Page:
Since the medium's inception, movie characters have given us a wealth of romantic remarks custom-built to help one score with a would-be significant other—or, at least, chip away at the ice enough to allow for further chit-chat and drinks.
Not that you should try to replicate all of these lines, mind you.
That interview has long been languishing in electronic black hole, the victim of a server upgrade. Sure, I've putted a Day-Glo pink ball through the slowly revolving blades of a miniature windmill, and I have heard the somnambulent sounds of TV golf while my dad watched on Saturday afternoons, but that's about it.
While I was combing the corporate databases for work I might like to take with me, I finally found it again. Ordinarily, my lack of interest in this game is not a problem. Reading it, I often felt like a kid listening to grown-ups talk, only half understanding what I heard. I called my dad, hoping he could give some emergency insight. I called my friend Catherine, but she has given up golf for deep sea fishing. Most of the sites I found were meaningless to the unitiated.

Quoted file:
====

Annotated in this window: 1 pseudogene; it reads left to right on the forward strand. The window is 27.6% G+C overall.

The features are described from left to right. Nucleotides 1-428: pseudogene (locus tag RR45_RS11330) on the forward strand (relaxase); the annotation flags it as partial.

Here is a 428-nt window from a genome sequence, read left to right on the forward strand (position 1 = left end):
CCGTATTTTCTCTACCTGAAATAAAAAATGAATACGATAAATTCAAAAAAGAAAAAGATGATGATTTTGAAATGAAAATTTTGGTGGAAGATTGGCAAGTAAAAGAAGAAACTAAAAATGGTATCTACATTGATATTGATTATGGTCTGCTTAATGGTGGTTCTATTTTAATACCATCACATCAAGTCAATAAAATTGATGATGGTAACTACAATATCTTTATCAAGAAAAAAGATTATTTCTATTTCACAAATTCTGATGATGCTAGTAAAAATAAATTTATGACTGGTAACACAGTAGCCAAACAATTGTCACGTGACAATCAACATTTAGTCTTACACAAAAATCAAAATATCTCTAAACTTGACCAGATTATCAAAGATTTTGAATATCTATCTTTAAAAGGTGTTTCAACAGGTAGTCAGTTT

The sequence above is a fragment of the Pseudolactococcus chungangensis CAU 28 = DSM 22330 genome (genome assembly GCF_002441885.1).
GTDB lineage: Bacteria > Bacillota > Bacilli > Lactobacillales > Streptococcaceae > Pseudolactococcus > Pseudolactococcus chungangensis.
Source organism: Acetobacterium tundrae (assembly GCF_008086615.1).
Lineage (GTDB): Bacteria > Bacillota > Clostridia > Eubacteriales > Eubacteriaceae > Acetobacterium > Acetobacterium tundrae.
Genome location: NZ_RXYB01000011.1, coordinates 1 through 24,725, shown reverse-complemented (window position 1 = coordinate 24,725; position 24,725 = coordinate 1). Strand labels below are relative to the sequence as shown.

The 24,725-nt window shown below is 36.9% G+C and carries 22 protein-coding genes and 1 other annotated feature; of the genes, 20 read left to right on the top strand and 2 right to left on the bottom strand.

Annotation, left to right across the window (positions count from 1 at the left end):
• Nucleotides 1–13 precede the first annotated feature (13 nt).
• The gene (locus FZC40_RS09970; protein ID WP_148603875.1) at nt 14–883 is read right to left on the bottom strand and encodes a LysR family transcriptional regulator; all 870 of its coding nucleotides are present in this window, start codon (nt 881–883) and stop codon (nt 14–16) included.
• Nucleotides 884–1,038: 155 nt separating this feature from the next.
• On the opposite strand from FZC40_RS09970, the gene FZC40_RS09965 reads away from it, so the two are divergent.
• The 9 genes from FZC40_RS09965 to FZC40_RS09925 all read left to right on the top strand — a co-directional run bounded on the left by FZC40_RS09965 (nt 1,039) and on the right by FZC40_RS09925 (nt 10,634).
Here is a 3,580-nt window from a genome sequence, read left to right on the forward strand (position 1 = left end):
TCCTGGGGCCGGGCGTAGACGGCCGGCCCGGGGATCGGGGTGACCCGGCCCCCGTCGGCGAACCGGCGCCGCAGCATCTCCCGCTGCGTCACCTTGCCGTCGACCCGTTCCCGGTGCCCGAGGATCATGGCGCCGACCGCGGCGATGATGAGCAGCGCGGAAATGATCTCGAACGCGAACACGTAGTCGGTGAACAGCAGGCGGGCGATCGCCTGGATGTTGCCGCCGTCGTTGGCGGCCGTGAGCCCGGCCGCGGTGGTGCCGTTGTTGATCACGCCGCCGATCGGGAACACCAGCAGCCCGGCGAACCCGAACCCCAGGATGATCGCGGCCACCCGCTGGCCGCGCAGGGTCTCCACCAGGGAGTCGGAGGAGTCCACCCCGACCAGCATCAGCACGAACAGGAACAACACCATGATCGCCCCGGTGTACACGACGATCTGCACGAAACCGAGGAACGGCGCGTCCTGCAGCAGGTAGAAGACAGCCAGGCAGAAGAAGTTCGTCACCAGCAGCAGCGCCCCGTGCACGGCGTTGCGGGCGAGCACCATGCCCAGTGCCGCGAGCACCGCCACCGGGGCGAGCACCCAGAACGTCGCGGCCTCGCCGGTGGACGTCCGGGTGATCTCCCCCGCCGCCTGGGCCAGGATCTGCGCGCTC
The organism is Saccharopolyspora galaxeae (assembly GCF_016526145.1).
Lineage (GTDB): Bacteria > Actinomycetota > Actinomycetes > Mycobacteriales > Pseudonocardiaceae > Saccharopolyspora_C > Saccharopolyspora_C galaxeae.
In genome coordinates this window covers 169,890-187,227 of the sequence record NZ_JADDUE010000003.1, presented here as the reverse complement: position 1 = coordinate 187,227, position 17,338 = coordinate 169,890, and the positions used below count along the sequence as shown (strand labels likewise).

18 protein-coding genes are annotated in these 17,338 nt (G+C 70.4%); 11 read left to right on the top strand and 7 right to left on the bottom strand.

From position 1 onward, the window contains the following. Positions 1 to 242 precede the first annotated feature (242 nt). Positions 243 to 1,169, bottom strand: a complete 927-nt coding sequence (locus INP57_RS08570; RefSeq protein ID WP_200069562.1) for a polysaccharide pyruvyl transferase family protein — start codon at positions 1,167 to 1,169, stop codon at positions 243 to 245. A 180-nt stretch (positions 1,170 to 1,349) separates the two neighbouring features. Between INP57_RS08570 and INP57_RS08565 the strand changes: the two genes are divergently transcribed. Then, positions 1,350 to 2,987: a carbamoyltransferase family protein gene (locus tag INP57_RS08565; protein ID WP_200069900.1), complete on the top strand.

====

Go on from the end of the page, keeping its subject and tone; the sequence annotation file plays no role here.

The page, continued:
For more extensive details concerning any of these films please see or any of the other websites listed under the Other Resources at the bottom of this page.
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JIM BELUSHI (1983-1985): It seems unlikely that the people who hired Jim Belushi believed they were bringing his brother John back on board, especially since John Belushi had been dead for a year at that point.
, and to hear her tell it, she hated every second of it.
However, it quickly became a problem when I learned that I would be talking to Bill Murray. Bill Murray's book is Cinderella Story: My Life in Golf, and he's not kidding. I did find one entertaining site on the history of golf.
There I learned that the rubber used to create the first modern golf ball had been packing material cushioning a statue of the god Shiva.
Date night doesn’t need to mean a formulaic chick-flick that’s going to have one-half of the couple squirming and checking baseball updates on his phone.
Every year, the Romantic Comedy genre continues to produce some hilarious and original odes to love for all tastes.